Intel, ESA, and Ubotica launch the first Artificial Intelligence (AI) satellite.
Intel, the European Space Agency (ESA), and Ubotica have launched the first AI satellite directly into Earth's orbit.
The size of the PhiSat-1 is the same as a cereal box and then was ejected coming from a rocket's dispenser together with 45 other satellites. The rocket was launched from Guiana Space Centre on September 2nd.
Intel has built-in its Movidius Myriad 2 Vision Processing Unit (VPU) into PhiSat-1 - enabling considerable amounts of data to be processed on the unit. This will help to stop useless data from being delivered back to Earth and consuming precious bandwidth.
Around 30% of data savings are expected by using AI at the advantage of the PhiSat-1.
PhiSat-1 is currently in a sun-synchronous orbit around 530 km (329 miles) above Earth and traveling at more than 17,000mph (27,500kmph).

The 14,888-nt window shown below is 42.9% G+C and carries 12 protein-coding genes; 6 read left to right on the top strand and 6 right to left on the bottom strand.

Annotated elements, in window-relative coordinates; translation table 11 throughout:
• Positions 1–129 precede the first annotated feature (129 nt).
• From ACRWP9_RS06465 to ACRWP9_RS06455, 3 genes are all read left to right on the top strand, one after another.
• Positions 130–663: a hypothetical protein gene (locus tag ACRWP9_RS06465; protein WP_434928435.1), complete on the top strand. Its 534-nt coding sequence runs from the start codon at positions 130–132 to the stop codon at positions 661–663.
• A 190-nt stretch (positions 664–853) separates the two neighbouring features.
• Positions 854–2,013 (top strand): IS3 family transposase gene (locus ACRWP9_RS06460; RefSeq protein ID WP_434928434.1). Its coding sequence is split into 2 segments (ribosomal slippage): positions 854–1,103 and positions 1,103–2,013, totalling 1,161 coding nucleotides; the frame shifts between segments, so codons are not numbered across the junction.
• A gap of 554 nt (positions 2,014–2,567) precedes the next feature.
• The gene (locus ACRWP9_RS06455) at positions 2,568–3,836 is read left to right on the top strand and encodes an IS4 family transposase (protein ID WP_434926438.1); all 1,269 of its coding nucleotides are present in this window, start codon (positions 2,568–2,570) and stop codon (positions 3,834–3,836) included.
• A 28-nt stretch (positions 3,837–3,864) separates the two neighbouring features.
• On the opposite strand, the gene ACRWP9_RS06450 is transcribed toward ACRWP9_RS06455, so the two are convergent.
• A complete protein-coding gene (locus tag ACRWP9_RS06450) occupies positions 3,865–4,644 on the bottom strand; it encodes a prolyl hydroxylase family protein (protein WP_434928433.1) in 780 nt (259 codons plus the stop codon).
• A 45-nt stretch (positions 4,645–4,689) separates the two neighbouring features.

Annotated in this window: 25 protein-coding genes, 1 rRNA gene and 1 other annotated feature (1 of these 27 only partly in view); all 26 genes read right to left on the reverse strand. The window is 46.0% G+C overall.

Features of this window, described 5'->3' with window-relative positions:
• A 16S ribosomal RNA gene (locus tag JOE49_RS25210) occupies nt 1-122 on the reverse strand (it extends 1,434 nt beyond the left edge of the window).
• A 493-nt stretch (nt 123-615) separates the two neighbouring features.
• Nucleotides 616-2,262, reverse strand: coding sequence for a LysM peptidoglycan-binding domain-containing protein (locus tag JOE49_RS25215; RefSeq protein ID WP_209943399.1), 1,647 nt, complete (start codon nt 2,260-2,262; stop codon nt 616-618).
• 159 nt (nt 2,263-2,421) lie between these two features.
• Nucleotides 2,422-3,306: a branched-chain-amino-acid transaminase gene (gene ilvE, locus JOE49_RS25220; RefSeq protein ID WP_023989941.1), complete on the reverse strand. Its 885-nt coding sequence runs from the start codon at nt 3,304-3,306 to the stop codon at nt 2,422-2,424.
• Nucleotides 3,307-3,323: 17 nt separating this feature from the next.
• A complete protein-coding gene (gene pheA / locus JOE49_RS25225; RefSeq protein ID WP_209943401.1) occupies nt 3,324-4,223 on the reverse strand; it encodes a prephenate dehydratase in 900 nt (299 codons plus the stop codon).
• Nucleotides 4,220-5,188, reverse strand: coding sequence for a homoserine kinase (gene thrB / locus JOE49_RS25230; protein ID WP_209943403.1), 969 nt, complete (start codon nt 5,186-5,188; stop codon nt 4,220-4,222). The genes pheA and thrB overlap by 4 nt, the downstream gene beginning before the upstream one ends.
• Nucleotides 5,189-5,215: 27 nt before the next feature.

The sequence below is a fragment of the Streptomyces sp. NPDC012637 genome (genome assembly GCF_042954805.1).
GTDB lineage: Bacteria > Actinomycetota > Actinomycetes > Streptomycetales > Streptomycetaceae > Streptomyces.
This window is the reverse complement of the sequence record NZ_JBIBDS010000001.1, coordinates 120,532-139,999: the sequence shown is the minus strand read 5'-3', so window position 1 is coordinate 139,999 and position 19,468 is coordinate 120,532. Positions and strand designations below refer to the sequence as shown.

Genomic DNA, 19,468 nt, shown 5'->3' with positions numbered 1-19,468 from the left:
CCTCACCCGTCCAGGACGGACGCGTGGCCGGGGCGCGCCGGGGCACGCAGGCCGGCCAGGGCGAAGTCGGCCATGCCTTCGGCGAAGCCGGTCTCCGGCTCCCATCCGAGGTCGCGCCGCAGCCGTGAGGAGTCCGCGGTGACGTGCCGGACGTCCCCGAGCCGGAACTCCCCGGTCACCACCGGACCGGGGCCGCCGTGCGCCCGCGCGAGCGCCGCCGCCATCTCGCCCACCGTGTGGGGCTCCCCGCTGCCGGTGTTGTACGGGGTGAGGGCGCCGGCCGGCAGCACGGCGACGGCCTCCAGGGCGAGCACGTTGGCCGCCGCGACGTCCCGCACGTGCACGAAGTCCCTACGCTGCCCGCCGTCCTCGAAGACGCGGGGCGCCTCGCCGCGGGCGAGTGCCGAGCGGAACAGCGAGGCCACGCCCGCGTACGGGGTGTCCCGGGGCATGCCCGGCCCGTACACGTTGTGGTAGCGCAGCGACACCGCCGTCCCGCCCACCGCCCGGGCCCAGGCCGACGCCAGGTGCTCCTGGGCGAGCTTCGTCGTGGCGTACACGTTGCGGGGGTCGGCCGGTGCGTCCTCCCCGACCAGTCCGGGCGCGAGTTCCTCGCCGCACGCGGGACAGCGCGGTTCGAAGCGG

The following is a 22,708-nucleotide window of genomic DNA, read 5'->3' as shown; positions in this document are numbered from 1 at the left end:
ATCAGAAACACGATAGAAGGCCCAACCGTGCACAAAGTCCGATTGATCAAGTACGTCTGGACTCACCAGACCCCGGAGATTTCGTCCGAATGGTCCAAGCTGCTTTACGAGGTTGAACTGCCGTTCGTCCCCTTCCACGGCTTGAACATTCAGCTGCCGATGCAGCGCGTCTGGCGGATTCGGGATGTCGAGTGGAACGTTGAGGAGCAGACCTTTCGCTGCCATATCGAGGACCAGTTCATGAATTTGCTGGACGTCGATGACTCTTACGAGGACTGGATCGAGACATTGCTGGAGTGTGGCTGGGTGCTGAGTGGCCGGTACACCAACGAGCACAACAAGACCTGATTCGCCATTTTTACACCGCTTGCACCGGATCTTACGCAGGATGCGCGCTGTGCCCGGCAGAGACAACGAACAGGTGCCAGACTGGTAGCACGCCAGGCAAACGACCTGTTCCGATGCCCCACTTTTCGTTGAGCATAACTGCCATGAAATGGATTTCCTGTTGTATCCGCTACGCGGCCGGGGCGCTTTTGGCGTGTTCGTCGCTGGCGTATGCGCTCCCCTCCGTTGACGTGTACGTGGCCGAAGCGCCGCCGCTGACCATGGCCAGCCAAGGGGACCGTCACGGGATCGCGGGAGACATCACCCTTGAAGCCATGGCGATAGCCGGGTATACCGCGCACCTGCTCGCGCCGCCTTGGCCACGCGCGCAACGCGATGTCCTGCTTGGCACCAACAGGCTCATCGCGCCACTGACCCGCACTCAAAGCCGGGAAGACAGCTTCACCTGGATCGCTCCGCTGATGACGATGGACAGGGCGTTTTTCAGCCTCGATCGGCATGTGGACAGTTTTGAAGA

PhiSat-2, a successor, is now planned to test much more of these possibilities. PhiSat-2 will even have another Myriad 2.
Myriad 2 wasn't originally created for use in orbit. Specialist chips that are protected against radiation are generally employed for space missions and could be "up to 2 decades behind state-of-the-art commercial technology," describes Dunne.
Unbelievably, the Myriad two survived 36 straight hours to be blasted with radiation at giving CERN wearing late 2018 without any modifications.
The European Space Agency (ESA) announced that the joint team was "happy to introduce the first-ever hardware-accelerated AI inference of Earth observation pictures on an in-orbit satellite."
PhiSat-2 and PhiSat-1 are going to be a part of a future community with inter-satellite communication systems.